Recognisable through its specialised feeding behaviour, Saunder’s gull flies over coastal mudflats 10 metres above the ground, searching for prey. On sighting a prey item it dives vertically, landing and pecking at the prey before it has time to enter its burrow. With this technique Saunder’s gull captures crabs and mudskippers, but during the winter it will also feed on fish and worms. It is known to steal prey from other bird species. The webbing on the feet on Saunder’s gull does not cover the whole foot, making this coastal species a poor swimmer. It appears to avoid water altogether, moving up the shore as the tide rises (4).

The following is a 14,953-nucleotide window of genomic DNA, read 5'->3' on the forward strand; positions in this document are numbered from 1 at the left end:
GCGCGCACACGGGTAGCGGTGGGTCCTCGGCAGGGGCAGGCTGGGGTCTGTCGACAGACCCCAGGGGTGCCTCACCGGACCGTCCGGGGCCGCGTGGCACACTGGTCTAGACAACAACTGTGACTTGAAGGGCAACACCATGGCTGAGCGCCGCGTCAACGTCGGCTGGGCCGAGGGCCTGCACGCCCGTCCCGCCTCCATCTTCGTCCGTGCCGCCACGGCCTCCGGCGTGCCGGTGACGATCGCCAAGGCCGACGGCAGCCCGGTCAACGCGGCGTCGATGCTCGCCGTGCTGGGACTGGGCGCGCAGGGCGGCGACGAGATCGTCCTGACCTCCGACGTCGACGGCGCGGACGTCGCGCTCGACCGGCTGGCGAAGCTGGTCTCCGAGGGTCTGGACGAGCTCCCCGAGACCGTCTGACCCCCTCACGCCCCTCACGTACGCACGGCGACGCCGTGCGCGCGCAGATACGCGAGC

Saunder’s gull arrives at the breeding grounds in March and breeds from early April to early May. Monogamous pairs build a simple nest and defend their territory, attacking intruders. A clutch of two or three eggs is laid in May and is incubated for 21 to 23 days. Fledglings and adults leave the breeding grounds in October (4).